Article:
It was a day to make you proud of Blackpool and our holiday coast as Stanley Park marked its 90th birthday.
While the present Lord Derby walked in his ancestor’s footsteps to reopen the ornate gates for a day of celebration on Saturday, I was sitting ‘next door’ enjoying the sunshine at Blackpool Cricket Club.
Our spectacular park, England’s largest green recreational space outside of London, was donated by former mayor and builder Sir Lindsay Parkinson. He also donated the land and was a leading light at the impressive cricket club. His family construction and engineering empire had grown from a Victorian joiner’s shop in the town.
By chance I was sat alongside the son, and his wife, of the current building firm of that family name, who had been at the opening ceremony; then later with a veteran joiner who’d worked for them. We were not so different to our forebears and equally appreciative of our panoramic surroundings, so well supported by volunteers like the park’s ‘Friends’.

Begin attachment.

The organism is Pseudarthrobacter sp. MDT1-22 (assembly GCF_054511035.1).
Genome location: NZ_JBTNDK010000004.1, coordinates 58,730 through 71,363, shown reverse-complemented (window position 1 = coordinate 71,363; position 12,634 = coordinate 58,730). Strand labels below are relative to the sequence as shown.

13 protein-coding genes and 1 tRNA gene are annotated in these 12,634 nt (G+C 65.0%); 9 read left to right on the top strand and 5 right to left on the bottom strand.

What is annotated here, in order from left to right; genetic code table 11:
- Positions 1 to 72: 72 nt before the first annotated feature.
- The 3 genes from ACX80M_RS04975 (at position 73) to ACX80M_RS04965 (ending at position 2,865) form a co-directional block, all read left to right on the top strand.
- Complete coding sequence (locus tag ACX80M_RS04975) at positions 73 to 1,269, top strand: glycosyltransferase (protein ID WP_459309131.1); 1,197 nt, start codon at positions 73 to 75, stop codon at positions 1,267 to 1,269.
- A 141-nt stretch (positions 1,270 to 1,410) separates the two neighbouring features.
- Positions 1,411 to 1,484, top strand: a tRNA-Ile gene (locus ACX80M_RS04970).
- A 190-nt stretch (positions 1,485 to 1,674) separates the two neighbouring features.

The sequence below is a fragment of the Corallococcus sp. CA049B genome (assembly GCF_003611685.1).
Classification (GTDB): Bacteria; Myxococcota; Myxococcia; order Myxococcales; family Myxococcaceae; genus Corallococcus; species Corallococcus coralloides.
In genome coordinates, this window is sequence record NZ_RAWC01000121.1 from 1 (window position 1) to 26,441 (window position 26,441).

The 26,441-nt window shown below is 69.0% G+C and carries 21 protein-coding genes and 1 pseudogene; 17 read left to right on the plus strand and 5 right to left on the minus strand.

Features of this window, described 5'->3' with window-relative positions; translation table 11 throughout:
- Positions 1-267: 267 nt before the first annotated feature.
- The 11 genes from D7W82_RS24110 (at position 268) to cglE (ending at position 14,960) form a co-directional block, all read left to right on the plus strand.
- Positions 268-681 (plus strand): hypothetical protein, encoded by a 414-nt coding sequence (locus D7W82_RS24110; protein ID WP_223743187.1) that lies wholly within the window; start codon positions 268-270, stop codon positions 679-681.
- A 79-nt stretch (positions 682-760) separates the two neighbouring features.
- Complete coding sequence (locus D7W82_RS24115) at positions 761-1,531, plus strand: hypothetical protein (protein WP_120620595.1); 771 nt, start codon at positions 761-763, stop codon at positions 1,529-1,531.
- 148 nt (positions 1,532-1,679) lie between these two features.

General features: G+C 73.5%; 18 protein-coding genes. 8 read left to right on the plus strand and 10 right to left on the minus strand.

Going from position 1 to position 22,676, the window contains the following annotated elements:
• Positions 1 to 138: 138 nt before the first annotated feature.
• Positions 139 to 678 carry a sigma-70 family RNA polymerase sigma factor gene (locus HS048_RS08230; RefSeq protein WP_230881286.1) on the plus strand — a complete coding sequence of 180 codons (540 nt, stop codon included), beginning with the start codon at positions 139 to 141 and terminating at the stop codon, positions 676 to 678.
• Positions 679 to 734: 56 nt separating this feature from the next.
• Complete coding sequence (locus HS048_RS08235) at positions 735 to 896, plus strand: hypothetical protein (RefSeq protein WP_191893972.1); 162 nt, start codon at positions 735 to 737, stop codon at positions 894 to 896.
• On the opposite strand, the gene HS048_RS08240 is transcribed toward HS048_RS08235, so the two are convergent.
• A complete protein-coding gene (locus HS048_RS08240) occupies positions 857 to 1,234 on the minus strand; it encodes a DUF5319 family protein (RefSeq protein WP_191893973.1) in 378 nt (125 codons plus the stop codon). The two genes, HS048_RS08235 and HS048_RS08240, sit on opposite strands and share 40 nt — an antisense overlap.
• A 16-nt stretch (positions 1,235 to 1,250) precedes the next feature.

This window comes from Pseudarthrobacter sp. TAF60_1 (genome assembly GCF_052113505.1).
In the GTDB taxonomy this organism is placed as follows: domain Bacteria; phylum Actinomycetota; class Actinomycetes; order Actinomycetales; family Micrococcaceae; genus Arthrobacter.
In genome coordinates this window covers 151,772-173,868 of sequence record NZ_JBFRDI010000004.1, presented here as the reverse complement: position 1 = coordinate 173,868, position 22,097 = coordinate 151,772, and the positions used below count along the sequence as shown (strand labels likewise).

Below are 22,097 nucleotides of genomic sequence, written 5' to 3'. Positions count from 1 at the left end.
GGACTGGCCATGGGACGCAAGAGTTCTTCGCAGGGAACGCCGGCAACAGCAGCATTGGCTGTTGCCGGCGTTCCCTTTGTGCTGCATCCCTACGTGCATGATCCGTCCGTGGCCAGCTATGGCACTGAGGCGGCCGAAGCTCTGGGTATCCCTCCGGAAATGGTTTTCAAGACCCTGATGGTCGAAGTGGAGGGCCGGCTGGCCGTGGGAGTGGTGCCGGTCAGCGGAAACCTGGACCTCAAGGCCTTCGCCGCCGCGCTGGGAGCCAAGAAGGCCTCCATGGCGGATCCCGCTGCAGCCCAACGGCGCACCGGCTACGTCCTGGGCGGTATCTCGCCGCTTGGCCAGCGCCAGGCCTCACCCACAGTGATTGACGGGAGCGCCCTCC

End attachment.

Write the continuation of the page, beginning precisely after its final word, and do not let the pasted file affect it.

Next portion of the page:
Sir Lindsay’s home had been sited on what is now little Hereford Park in Great Marton, a stone’s throw from Edmonds Towers - at least if you were one of those cricketing greats associated with our club, like Barlow or Harwood. His home was called Royal Bank, which lives on in an avenue’s name.
There is so much history to appreciate in our extraordinary resort and its diverse coast of attractions. Those who delve into it, at the town’s library and on the internet – or in books such as my own humble tributes, are richly rewarded.
Knowing something of our past enlivens the present and inspires us in building the future of this resort coast, which has always strived to make ordinary working people happy.
That’s not a bad heritage - or achievement - for a town with the motto of Progress.
• For Roy’s books visit royedmonds-blackpool.com, Kindle or Waterstones.